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Although he’s never been here before, the one thing Goo Goo Dolls bassist Robby Takac associates with Athens, Ohio, is its reputation as being among the most haunted communities in the country.

“Maybe I’ll get all freaked out when I go there,” he said, laughing about the infrared cameras used in a TV special he saw about haunted Athens and The Ridges. “(The people on the show) are like, ‘Did you hear that?’ It was probably the cameraman throwing a can, stomping his foot.”

Ghosts and goblins or no, the Goo Goo Dolls play Ohio University’s Memorial Auditorium this Wednesday night on a tour promoting their latest release, “Something for the Rest of Us.” This is the ninth studio album by the Buffalo-based band, which formed in 1986.

Takac said that this album, the band’s first studio album in about four years, diverges from earlier records in that it addresses broader topics than the more personal earlier albums.

He said that with the United States involved in three wars and the economy having been in such a downturn, those macro issues become intertwined with people’s personal lives.

“Those broader topics are still things that drastically affect those that are close to us,” he said.

As for the “rest of us,” addressed in the album’s title, Takac said this is a bit of a ribbing of musical elitists.

“We’ve never been a hipster band – maybe the first ten years we were around,” he said. “Once we got popular, we made records that regular people bought. I think (the title) was sort of a little stab at that. There’s a helluva lot more of the rest of us.”

He said that the same concept could be applied to those macro issues, such as the economic situation in America.

“It really seems like there is a very small group of people who are being looked out for, and I think a very large group of people who somehow have seemed to become the afterthought,” he said. “That’s a sad state of affairs. I hope to see that changing soon.”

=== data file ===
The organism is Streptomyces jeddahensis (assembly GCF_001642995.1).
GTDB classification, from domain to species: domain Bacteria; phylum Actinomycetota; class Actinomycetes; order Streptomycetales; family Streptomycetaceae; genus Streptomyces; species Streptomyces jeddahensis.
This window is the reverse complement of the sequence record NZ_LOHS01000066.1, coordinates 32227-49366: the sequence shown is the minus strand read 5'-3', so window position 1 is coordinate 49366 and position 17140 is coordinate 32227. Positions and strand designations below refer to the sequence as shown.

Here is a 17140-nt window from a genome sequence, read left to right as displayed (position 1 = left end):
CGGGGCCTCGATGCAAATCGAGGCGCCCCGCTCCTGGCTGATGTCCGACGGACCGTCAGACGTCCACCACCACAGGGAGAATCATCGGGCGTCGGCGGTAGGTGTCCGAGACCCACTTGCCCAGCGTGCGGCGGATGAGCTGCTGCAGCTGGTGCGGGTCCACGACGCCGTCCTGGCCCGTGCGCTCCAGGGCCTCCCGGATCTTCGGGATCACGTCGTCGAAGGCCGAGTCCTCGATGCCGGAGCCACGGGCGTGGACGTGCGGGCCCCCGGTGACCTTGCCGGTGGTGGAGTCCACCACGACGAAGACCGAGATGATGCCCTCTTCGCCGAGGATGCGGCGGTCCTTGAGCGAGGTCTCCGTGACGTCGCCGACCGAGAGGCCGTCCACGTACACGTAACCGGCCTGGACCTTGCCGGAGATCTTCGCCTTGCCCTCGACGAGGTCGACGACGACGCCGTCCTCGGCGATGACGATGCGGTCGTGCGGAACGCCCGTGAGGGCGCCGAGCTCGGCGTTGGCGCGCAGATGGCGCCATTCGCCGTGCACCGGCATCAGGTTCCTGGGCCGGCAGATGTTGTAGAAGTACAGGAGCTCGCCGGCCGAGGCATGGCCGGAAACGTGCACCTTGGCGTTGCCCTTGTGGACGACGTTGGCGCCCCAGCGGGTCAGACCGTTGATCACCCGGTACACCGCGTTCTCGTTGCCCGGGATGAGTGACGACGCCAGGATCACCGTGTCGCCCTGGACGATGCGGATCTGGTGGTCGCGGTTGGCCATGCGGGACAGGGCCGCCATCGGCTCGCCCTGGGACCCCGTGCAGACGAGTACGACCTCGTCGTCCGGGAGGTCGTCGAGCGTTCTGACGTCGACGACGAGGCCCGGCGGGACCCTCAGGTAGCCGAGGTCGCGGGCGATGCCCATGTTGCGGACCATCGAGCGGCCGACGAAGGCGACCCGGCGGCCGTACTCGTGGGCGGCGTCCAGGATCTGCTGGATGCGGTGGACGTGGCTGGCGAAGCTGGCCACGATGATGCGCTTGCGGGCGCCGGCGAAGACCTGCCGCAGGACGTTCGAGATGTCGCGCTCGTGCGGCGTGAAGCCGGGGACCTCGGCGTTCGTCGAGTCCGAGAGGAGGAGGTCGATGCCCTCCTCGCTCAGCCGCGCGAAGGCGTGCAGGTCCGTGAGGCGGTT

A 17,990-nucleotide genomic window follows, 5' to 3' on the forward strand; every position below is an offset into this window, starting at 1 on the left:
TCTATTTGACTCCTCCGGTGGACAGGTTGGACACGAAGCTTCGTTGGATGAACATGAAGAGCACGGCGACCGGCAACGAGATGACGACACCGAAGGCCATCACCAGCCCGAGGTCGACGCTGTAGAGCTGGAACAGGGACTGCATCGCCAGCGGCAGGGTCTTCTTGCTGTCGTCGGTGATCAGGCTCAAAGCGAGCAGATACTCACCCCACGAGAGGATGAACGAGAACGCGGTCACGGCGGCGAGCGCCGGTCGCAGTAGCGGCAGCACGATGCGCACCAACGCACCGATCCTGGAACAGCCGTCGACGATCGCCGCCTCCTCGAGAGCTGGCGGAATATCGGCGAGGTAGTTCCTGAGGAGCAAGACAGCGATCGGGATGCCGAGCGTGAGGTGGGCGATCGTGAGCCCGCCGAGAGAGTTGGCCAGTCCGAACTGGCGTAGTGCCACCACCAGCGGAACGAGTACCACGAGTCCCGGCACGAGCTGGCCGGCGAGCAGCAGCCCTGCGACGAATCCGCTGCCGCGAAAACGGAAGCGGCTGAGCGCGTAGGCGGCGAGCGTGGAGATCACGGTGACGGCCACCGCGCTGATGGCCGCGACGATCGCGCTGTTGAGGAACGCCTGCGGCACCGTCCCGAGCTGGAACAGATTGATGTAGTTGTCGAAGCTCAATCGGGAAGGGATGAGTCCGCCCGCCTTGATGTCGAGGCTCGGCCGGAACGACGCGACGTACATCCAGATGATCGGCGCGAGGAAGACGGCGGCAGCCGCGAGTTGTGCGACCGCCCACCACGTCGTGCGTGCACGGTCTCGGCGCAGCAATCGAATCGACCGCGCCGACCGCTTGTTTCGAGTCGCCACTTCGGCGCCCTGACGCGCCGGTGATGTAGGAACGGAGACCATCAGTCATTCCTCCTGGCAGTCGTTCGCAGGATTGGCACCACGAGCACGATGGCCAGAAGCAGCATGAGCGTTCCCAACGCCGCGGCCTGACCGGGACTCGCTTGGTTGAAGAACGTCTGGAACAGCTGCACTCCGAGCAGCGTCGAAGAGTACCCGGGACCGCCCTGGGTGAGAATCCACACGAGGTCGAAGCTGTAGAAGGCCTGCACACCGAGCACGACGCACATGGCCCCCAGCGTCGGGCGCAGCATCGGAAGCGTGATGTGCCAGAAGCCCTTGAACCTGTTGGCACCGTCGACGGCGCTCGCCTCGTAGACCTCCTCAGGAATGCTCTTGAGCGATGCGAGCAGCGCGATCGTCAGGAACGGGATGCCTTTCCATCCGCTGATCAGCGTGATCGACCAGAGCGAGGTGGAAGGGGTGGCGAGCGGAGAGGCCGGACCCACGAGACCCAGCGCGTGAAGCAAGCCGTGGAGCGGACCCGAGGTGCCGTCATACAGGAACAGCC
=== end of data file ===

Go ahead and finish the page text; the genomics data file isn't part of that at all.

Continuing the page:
Takac said that when the band started 24 years ago, it was about making as much ruckus as possible, but the endgame these days is a little different.

“It was about being as direct and relentless and furious as we could,” he said. “I think slowly we started to grow into the idea that power doesn’t always come from 10 on a Marshall (amplifier). Sometimes power comes from what you say. Sometimes power comes from the combination of notes you use. Sometimes it comes from orchestration. Sometimes it comes from pure quality of songwriting.”

The band has always tried to make sure that the product it creates remains powerful, he said, no matter where it’s coming from, whether it’s in your face or more understated.

“We still try to reach as hard as we possibly can in both directions when we are making our records,” he said.

Looking at music as an art form, Takac said, it’s is something that even people who don’t consider themselves patrons of the arts can still be hugely affected by.

“It’s omnipresent,” he said. “And the effect it can have on people is outrageous. If you’ve ever seen a movie without music, and then see the movie with music, you understand the power it has over your emotions.”

He added that music is a visceral experience, and it doesn’t give a lot of room to expound on any points.

“You only have, in your average song, two or three verses and a couple choruses to explain yourself,” he said. “The rest, the listener has to fill in the cracks. And the things you fill in the cracks with are your own experiences and the things that you know. That’s how a song becomes so personal to you.”

He said that the emotional bricks that are laid down by the musician get filled with the emotional mortar of the listener.

“All of the sudden, these concepts become a part of what you think,” he said. “Dude, that’s so powerful. I watch sometimes, man, and there’s people (near the stage) just beside themselves. And you look at that and you know that that song crept into (that person’s) life at a pretty intense moment, because it’s all coming out right there. That’s the power of music.”

Being from Buffalo, Takac said that the band enjoys touring in the Midwest and that college shows are always fun.

“People seem to understand us around here,” he said. “It’s nice to play around these parts.”

The Goo Goo Dolls have had four Grammy nominations, 13 consecutive top 10 hit songs and over 10 million albums sold. The band made a name for itself with hits such as “Iris,” “Slide,” and “Here is gone.”

The concert, brought to Athens by the Ohio University Concert Series, begins at 8 p.m. in Memorial Auditorium. For tickets go to the Performing Arts Series website.
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